By Tarun Ramadorai, Imperial College London & Federica Zeni, Imperial College London


In December 2015, at the United Nations Framework Convention on Climate Change (UNFCCC) in Paris, 196 nations signed a coordinated agreement to limit greenhouse gas emissions to a level that would allow global temperatures to rise by no more than 2°C.

As we approach what should have been the first ratification deadline of the agreement, however, the world’s second-largest emitting country has pulled out of its commitment, while recent developments with the Covid-19 pandemic have delayed individual stocktakes for the remainder of signatory countries.

Faced with the risk of a diminishing global emphasis on coordinated climate regulation, our paper tries to assess the importance and effectiveness of such regulation to firms’ carbon emissions reductions.

If firms are already taking action, and their strategies are not affected much by announcements of an increase in coordinated climate regulation (such as the Paris Agreement) or indeed by announcements of pullbacks from these commitments, then perhaps there is less cause for concern.

If, on the other hand, firms’ expectations about future climate regulation are an important determinant of their reduction activities, then we should be significantly more concerned about these recent trends to dilute or reverse coordinated climate regulation.

In our paper, we look at corporate disclosures of climate regulatory risk and carbon reduction activities in the years surrounding the Paris Agreement announcement. We find that firms’ carbon reduction activities respond to, and are influenced by, their beliefs about future climate regulation.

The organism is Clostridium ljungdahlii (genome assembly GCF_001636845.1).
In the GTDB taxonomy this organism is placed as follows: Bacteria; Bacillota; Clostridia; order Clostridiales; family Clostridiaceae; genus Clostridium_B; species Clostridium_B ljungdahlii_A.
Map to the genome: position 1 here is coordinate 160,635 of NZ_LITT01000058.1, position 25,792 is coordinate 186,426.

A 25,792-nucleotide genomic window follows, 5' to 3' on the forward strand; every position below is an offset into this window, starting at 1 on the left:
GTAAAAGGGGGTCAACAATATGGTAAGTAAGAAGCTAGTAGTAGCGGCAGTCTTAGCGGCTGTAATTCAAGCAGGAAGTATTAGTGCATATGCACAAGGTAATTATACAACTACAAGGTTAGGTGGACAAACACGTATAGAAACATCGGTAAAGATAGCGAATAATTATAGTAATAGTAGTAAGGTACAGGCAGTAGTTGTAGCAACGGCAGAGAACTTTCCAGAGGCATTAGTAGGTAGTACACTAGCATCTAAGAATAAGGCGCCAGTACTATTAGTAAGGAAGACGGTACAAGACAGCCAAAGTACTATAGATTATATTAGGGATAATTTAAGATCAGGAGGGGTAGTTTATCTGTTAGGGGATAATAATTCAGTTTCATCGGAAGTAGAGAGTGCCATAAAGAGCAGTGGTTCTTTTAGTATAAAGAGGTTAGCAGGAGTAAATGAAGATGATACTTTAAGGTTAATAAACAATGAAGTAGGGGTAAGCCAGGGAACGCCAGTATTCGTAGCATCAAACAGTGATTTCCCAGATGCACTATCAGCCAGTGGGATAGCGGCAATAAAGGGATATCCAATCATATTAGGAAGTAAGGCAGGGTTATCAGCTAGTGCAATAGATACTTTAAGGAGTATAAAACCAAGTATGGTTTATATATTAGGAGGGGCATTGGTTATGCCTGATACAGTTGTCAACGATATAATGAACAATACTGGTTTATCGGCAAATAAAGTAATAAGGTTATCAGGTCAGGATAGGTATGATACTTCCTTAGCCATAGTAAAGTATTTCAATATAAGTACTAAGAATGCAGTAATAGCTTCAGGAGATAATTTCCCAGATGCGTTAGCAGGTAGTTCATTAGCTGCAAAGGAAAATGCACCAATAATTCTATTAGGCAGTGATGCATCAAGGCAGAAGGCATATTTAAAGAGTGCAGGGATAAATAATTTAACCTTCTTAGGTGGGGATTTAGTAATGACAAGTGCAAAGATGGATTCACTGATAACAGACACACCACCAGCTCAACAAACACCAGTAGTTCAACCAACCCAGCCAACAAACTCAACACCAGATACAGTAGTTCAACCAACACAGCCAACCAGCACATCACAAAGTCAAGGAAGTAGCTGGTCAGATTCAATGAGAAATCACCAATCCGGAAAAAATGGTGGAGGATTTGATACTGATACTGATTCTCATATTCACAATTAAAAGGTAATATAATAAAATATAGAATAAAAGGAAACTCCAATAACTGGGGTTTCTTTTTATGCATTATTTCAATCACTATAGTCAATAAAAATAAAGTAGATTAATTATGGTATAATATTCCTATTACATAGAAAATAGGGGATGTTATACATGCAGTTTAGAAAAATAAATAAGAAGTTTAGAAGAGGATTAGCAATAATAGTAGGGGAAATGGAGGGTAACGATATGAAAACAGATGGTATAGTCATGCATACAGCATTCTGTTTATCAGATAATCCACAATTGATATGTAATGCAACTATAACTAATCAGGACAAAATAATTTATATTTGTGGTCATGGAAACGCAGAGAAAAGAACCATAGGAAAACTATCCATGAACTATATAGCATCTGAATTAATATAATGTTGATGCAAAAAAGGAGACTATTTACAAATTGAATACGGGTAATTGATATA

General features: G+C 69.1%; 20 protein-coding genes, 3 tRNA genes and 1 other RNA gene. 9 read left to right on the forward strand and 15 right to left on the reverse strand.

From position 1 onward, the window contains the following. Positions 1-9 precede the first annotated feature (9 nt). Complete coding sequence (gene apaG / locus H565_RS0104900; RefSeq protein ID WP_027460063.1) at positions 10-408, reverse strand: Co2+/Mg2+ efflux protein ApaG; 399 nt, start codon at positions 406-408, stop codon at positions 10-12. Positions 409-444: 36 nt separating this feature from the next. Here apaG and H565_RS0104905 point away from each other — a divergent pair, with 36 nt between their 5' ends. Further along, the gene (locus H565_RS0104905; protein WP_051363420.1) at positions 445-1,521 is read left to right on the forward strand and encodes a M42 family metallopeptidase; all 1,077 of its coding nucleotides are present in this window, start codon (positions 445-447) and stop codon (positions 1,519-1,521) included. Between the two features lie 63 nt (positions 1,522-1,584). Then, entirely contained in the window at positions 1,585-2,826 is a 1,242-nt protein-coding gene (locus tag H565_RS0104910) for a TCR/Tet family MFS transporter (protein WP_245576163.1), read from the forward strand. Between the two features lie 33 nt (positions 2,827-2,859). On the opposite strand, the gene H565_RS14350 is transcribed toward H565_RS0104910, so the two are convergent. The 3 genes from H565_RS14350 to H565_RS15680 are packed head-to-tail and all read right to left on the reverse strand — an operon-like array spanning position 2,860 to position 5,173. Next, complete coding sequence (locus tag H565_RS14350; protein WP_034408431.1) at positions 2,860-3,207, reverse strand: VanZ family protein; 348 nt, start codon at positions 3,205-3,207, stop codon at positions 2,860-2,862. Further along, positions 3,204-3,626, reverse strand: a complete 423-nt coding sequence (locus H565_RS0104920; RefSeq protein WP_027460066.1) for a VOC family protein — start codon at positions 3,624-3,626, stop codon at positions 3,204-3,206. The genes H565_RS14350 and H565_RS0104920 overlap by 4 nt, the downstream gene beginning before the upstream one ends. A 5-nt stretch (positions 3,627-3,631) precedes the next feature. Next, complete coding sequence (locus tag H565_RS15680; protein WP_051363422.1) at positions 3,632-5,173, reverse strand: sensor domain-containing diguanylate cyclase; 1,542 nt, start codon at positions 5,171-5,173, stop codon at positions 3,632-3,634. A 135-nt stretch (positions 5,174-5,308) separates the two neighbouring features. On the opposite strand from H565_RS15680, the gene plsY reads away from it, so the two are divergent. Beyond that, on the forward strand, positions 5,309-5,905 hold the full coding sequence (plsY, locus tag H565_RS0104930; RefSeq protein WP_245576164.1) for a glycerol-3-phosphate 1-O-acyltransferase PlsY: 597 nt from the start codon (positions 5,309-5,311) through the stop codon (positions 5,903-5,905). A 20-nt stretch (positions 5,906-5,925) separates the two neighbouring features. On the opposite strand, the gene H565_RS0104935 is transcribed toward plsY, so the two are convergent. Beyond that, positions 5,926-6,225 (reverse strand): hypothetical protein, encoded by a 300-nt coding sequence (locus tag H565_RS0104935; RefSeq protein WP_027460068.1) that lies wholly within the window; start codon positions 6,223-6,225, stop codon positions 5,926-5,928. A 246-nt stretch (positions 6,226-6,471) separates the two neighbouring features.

Looking at the cross-section of reporting firms, we then show that responses to the Paris Agreement announcement vary depending on whether (or not) firms report their emissions reduction targets (i.e. their plans for future emissions reductions) in the dataset.

Specifically, we find that firms that report plans indicate a weaker revision in their beliefs about the impact of climate regulatory risk after the announcement, but surprisingly, these very same firms increase their reduction activities in the year following the establishment of the Paris Agreement.

To explain these and other patterns observed in the data, we develop a theoretical model of emissions reduction with firms that are differentially informed about the impact of a future regulatory event, and “compete on reputation” in the sense that their actions are evaluated in the market relative to one another.

We find that this “reputational externality,” partly motivated by the recent spike in attention paid to indicators of firms’ environmental, social and governance (ESG) activities, is a key factor that helps to match the patterns and magnitudes of firms’ observed responses in the data.

Our study provides evidence that firms are significantly affected by climate regulatory risk, in a manner that is amplified by their competitive dynamics. We conclude that investors’ increasing concerns about corporate sustainability practices help to augment climate regulatory efforts, leading to substantial effects on corporate emissions reduction.

What we observe from firms’ disclosures

We look at disclosures of North American public firms that voluntarily provide environmental information through the Carbon Disclosure Project (CDP) between 2011 and 2017.